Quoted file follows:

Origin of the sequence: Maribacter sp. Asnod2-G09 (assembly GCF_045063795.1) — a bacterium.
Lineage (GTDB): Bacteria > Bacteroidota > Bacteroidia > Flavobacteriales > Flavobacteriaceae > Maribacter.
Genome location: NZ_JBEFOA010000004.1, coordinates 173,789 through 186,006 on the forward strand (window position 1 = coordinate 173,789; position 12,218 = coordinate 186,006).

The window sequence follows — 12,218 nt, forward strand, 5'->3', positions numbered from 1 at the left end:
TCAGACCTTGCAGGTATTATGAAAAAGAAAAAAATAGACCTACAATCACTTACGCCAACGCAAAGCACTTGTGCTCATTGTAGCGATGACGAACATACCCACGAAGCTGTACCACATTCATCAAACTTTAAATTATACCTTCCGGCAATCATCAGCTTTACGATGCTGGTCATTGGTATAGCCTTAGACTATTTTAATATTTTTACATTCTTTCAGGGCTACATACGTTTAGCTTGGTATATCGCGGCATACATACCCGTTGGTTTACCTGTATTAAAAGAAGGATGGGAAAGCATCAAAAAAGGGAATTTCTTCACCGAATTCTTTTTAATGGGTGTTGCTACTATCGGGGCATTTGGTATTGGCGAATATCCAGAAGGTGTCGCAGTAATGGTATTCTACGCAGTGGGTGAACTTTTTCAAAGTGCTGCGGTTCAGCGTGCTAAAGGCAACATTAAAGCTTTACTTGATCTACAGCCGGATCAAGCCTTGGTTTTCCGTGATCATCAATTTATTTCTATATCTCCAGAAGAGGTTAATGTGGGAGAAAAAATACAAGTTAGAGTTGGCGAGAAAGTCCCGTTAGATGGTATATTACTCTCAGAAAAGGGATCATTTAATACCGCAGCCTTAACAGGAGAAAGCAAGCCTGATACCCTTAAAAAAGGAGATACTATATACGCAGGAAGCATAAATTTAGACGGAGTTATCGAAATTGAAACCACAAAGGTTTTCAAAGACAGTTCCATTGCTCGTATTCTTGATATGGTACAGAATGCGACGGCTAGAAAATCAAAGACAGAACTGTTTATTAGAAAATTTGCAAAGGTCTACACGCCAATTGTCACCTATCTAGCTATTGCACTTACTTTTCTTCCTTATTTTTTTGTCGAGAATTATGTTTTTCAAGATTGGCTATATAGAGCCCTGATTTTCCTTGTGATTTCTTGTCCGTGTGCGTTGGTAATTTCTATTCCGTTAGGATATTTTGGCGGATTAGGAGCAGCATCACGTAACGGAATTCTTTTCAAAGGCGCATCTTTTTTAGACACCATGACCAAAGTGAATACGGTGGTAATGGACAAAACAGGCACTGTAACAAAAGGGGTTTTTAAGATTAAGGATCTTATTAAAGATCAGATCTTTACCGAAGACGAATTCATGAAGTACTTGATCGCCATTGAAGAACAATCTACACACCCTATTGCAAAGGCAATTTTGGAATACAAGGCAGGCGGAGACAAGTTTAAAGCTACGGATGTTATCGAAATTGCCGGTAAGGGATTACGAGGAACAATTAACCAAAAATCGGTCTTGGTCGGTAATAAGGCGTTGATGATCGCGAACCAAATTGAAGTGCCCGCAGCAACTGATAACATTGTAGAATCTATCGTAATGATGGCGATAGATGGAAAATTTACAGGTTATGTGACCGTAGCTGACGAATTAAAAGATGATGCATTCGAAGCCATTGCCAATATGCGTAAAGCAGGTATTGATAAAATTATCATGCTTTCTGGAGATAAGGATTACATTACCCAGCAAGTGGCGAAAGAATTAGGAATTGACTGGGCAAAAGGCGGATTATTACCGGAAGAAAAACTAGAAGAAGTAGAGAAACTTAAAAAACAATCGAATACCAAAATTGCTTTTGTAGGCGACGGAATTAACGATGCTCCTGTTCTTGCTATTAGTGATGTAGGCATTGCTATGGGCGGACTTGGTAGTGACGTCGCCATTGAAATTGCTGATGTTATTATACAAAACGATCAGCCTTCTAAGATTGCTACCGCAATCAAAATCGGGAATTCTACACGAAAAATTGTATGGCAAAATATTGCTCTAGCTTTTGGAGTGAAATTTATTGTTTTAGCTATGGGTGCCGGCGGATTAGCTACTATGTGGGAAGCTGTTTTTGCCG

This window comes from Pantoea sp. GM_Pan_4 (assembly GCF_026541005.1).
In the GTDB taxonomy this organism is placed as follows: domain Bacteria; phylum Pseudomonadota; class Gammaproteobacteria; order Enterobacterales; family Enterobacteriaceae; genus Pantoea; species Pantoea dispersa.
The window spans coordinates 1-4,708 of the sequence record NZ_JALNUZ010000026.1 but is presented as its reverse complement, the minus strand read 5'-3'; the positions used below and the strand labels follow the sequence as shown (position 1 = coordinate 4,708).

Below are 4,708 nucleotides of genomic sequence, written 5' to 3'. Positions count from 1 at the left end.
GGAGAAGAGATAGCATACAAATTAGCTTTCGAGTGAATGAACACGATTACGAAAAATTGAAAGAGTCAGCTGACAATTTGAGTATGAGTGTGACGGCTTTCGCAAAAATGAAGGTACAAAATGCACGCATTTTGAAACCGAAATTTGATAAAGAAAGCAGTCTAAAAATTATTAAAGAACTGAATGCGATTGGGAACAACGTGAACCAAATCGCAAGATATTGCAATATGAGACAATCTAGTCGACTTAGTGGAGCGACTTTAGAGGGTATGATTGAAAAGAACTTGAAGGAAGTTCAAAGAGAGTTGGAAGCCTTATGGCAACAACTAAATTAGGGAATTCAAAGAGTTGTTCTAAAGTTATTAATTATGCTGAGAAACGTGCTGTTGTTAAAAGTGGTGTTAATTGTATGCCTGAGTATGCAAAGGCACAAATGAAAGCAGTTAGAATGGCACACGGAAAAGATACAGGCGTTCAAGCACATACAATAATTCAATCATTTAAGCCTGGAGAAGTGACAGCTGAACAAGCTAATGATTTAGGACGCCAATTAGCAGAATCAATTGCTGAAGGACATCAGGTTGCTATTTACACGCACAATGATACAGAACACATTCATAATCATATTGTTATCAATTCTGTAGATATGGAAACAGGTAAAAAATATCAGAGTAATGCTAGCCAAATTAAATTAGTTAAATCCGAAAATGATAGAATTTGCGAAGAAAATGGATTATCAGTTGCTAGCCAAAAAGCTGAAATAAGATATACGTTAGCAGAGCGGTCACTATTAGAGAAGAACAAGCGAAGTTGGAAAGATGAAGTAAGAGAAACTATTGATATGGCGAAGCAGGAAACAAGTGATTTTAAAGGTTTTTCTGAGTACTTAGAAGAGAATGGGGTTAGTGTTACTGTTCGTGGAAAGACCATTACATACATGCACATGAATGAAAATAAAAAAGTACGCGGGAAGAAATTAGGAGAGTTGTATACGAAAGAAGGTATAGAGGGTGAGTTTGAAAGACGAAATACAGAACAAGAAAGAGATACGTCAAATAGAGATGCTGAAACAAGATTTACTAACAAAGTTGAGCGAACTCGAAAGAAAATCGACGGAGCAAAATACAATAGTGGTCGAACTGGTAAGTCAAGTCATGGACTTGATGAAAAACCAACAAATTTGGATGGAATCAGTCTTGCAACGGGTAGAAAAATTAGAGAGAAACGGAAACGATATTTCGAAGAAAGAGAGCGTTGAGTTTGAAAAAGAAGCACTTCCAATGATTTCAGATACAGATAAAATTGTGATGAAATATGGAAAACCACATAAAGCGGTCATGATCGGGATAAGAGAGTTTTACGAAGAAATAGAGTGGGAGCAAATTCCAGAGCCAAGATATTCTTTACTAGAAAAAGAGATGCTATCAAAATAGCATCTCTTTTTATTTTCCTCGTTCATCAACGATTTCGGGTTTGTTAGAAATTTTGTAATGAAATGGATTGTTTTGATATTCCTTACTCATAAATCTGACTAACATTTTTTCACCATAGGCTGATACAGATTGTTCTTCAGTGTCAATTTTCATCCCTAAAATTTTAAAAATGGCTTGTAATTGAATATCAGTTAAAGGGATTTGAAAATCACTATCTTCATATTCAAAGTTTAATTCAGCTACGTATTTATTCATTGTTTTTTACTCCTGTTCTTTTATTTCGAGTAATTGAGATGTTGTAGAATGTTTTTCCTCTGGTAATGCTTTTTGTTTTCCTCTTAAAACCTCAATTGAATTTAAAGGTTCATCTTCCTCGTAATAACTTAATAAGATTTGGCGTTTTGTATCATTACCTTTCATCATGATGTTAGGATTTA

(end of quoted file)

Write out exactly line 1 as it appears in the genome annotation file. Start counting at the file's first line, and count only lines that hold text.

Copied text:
Origin of the sequence: Maribacter sp. Asnod2-G09 (assembly GCF_045063795.1) — a bacterium.